Commissions: Part 2 (Structural Considerations)

After the text has been determined, I begin to think about the structure of the piece.  Should the piece convey reflection, celebration, gorgeous lush, whimsical fun, cleverness, or a combination of several?  How should I convey the chosen text?  Is there a common theme?  If so, how do I introduce it, develop it, and create unity in the composition?  And…some would say, “Most importantly”….How do I end it?  The ending is generally my greatest struggle, but it all comes down to how I want the listener to feel, once all has been said and done.

Structural considerations are critical to the compositional process.  When I write a commission, I want the person commissioning to have some input into the process.  So…I talk this through with the representative…telling the person what I’m thinking…discussing the general “flavor”…verbalizing the overall musical journey.  This discussion takes place after I have written down the text in an orderly sequence and have thought about the piece endlessly for a while.  That does not mean that I am rigid.  Sometimes the music demands my flexibility as much as those commissioning the artistic product.  I will “strike through” some phrases, retain or omit other phrases (if possible), combine ideas….whatever I must do in order to achieve the desired musical/artistic effect…and continue the energy of the composition.

As a general rule, I have found that in structural content, “less” is “more.”  Say what you want to say, don’t say it too long…move on to the next thing…remember the first thing….end it…and say, “YEA!!”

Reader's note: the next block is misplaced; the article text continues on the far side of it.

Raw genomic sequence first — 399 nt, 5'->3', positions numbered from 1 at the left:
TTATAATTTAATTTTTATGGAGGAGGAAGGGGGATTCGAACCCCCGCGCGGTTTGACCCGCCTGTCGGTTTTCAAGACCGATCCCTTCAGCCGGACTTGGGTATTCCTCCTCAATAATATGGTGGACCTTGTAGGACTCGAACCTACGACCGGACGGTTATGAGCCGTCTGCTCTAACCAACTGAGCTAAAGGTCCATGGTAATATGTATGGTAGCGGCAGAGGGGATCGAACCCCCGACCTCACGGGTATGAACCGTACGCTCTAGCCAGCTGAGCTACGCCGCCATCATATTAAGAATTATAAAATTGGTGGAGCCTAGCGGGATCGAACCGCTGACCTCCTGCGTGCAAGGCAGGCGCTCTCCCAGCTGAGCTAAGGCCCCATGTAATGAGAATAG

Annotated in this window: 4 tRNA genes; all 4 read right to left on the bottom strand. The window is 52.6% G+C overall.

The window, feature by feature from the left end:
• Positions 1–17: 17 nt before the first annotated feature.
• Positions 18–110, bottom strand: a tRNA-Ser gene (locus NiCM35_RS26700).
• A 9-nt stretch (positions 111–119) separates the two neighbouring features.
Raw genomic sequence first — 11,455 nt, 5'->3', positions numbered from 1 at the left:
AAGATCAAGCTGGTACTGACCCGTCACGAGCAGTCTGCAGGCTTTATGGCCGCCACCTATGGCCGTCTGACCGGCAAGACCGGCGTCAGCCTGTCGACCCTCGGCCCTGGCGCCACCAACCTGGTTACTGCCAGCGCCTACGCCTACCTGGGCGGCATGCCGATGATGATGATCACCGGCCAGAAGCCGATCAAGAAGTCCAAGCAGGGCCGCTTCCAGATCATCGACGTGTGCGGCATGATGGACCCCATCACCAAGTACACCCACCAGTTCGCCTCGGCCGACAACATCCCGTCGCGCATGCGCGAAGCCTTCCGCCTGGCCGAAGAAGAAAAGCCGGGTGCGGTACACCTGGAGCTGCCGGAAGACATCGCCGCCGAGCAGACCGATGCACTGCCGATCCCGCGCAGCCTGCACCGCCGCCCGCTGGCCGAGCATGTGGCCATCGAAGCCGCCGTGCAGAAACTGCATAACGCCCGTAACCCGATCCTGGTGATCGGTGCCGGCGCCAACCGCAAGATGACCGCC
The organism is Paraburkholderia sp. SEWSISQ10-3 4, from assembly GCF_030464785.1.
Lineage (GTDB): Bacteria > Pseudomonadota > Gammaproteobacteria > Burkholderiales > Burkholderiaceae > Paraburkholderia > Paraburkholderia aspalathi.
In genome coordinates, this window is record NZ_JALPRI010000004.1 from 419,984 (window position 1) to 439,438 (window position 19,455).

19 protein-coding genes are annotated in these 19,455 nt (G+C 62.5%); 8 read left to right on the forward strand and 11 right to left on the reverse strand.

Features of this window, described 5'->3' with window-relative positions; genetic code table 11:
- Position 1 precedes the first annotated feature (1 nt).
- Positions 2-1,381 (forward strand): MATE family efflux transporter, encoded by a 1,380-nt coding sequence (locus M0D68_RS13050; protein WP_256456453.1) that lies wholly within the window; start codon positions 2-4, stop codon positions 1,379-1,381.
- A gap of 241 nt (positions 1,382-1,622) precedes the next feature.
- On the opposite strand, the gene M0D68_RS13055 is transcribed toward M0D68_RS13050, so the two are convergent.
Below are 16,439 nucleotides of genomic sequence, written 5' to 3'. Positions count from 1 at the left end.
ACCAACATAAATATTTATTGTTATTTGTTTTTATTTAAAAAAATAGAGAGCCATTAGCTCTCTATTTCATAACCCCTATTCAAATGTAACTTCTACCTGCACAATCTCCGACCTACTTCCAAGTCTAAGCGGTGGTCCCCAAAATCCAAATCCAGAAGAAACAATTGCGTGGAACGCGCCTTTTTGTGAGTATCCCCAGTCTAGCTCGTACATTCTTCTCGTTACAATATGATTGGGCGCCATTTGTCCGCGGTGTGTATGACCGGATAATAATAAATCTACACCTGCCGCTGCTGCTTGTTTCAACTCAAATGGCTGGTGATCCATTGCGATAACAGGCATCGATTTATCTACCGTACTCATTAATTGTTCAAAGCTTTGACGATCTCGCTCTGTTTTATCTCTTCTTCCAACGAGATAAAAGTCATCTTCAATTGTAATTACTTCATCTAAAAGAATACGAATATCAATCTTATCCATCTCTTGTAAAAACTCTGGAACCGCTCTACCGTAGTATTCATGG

In my early writing, my endings went on and on…so I shortened them…then it was suggested that I might not be saying enough in the endings.  You get it…it is all “relative, but true” for whomever the listener might be.  It is all right for that person, in that moment, with that person’s expectations, etc.

In writing commissions, you are working within a representative’s concept of how he or she might want the commission to be remembered.  After discussing the overall piece with the representative, the composer should be able to draw that conclusion.  There are many ways to write a piece effectively.  As I said earlier, when a person is purchasing the first performance rights…it is my opinion that I should do whatever they want me to do…if possible.  As for my perspective, I have often heard the great poet Maya Angelou say that “a person might not remember what you said, but they always remember how you made them feel.”
I have actually had times when the honks and tweets of my own computer actually made me cry….because I could “hear it in my head” as a wonderful performance.  I have never been disappointed with the final product, when such a thing has occurred.  It moved me…it moved others…and that is the ultimate goal in all of my writing.